The Department for Energy and Climate Change has launched a website that allows the user to create their own sustainable energy plan to reach emissions targets by 2050.
But the team that worked to bring the site to the public appears rather cagey about answering questions over development costs.
A blogger revealed today that a series of FOI requests about costing led to members of the team, My2050, basically asking: “Why so curious?”
TechEye has attempted to speak to the DECC about pricing, as it appears strange that such a defensive stance could be taken by those involved in a project that is laudable in its overall aims.
The My2050 website, announced by Minister Chris Huhne this week, is essentially a SimCity-esque program in which the user can attempt to balance the environment and fuel by a variety of means, like increasing utilisation of electric cars. The aim is to reduce overall emissions.
The tool aims to reach out to young people in order to educate and engage with the subject of emission reduction by highlighting the many changes that need to be made, to result in the rather idyllic Albion-esque vision of England that the site displays.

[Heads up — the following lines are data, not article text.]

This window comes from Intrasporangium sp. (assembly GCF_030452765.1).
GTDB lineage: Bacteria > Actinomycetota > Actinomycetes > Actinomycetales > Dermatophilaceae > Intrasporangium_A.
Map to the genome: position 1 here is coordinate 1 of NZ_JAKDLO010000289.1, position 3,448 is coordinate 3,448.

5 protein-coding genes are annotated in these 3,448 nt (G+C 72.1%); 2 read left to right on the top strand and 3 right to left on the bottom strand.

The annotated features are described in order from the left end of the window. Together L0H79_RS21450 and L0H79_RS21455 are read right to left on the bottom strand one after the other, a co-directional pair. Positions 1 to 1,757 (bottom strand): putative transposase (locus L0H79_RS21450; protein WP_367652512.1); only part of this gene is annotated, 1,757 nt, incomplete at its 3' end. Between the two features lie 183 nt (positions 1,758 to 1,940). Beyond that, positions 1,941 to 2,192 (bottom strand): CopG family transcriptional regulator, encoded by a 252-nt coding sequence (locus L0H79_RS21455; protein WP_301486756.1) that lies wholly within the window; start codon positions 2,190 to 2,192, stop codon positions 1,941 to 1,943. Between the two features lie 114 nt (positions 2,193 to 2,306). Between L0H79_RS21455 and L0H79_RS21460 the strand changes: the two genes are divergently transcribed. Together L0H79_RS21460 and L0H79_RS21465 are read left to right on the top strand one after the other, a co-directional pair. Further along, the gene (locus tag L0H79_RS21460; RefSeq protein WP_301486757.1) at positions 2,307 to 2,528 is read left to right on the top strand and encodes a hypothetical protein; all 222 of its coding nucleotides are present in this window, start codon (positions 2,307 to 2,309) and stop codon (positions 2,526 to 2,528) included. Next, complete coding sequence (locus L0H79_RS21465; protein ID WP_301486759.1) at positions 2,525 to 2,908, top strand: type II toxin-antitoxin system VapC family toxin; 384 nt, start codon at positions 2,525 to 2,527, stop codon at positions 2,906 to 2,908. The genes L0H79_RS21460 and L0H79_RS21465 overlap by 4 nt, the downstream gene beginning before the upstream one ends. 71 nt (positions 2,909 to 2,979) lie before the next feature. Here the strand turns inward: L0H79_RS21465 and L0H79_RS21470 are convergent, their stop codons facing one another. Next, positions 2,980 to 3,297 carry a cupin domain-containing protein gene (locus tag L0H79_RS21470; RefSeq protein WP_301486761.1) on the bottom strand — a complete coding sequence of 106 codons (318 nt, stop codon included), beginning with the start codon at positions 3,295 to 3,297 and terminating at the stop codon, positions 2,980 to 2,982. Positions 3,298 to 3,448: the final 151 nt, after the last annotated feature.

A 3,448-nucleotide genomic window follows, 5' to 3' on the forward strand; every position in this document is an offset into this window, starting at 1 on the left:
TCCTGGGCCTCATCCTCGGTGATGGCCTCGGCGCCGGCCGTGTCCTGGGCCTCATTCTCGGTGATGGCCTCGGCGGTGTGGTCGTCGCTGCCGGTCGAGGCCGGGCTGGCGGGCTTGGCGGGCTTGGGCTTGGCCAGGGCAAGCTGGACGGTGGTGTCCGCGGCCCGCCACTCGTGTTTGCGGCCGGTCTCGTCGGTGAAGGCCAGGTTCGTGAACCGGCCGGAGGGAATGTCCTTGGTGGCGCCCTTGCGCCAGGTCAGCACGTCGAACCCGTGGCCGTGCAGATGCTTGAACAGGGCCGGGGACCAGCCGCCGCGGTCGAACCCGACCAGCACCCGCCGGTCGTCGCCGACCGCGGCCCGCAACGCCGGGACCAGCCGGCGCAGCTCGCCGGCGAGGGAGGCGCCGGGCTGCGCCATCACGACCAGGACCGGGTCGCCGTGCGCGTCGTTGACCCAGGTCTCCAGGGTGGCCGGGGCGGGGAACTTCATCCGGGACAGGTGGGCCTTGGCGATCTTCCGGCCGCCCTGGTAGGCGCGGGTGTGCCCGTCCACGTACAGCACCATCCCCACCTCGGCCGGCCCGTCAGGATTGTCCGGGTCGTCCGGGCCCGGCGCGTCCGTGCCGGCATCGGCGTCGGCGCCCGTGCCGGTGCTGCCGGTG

“This user-friendly version of the analysis is aimed at a youth audience and we plan to engage schools and colleges in using it to raise awareness of the issues,” said Huhne in a written statement.
“Scientists, engineers and politicians around the world have been grappling with these issues, but in the end it is ordinary people, especially young people, who in 2050 will be living with these decisions.”
It is part of a plan that sees leading scientists highlight their own vision of a reduced carbon society allowing for an interactive and basically opens a healthy debate about what can be done to meet the target of reducing emissions by 2050.
While the overall aim is admirable in many respects, it seems there has been some mystery over some details of the site, such as how much it has cost the taxpayer.